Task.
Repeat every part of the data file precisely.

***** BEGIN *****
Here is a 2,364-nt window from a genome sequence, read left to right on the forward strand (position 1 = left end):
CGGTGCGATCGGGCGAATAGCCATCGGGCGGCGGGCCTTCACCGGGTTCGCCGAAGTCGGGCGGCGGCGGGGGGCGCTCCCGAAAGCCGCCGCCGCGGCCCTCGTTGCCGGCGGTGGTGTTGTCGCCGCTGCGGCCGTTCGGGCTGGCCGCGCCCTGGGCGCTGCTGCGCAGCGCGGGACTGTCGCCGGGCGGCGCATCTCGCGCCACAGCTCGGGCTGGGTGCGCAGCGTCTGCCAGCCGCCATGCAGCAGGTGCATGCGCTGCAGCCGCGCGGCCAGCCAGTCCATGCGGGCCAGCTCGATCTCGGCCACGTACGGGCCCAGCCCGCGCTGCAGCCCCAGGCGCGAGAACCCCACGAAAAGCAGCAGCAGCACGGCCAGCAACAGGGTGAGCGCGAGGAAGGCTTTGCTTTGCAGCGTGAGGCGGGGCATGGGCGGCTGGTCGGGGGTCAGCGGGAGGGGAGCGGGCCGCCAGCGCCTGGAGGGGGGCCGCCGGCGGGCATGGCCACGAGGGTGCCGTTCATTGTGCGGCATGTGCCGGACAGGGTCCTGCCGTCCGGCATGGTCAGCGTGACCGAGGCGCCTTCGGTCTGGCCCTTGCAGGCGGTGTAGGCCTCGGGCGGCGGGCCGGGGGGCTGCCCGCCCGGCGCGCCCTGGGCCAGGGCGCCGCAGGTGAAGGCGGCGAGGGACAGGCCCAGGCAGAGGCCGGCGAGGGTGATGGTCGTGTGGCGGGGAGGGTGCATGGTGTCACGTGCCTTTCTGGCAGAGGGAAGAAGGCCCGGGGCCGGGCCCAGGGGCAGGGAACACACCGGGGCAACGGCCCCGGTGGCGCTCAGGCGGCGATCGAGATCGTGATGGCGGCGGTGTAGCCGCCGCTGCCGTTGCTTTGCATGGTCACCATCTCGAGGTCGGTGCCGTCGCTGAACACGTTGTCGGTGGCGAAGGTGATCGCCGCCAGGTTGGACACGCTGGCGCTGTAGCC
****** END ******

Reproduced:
Here is a 2,364-nt window from a genome sequence, read left to right on the forward strand (position 1 = left end):
CGGTGCGATCGGGCGAATAGCCATCGGGCGGCGGGCCTTCACCGGGTTCGCCGAAGTCGGGCGGCGGCGGGGGGCGCTCCCGAAAGCCGCCGCCGCGGCCCTCGTTGCCGGCGGTGGTGTTGTCGCCGCTGCGGCCGTTCGGGCTGGCCGCGCCCTGGGCGCTGCTGCGCAGCGCGGGACTGTCGCCGGGCGGCGCATCTCGCGCCACAGCTCGGGCTGGGTGCGCAGCGTCTGCCAGCCGCCATGCAGCAGGTGCATGCGCTGCAGCCGCGCGGCCAGCCAGTCCATGCGGGCCAGCTCGATCTCGGCCACGTACGGGCCCAGCCCGCGCTGCAGCCCCAGGCGCGAGAACCCCACGAAAAGCAGCAGCAGCACGGCCAGCAACAGGGTGAGCGCGAGGAAGGCTTTGCTTTGCAGCGTGAGGCGGGGCATGGGCGGCTGGTCGGGGGTCAGCGGGAGGGGAGCGGGCCGCCAGCGCCTGGAGGGGGGCCGCCGGCGGGCATGGCCACGAGGGTGCCGTTCATTGTGCGGCATGTGCCGGACAGGGTCCTGCCGTCCGGCATGGTCAGCGTGACCGAGGCGCCTTCGGTCTGGCCCTTGCAGGCGGTGTAGGCCTCGGGCGGCGGGCCGGGGGGCTGCCCGCCCGGCGCGCCCTGGGCCAGGGCGCCGCAGGTGAAGGCGGCGAGGGACAGGCCCAGGCAGAGGCCGGCGAGGGTGATGGTCGTGTGGCGGGGAGGGTGCATGGTGTCACGTGCCTTTCTGGCAGAGGGAAGAAGGCCCGGGGCCGGGCCCAGGGGCAGGGAACACACCGGGGCAACGGCCCCGGTGGCGCTCAGGCGGCGATCGAGATCGTGATGGCGGCGGTGTAGCCGCCGCTGCCGTTGCTTTGCATGGTCACCATCTCGAGGTCGGTGCCGTCGCTGAACACGTTGTCGGTGGCGAAGGTGATCGCCGCCAGGTTGGACACGCTGGCGCTGTAGCC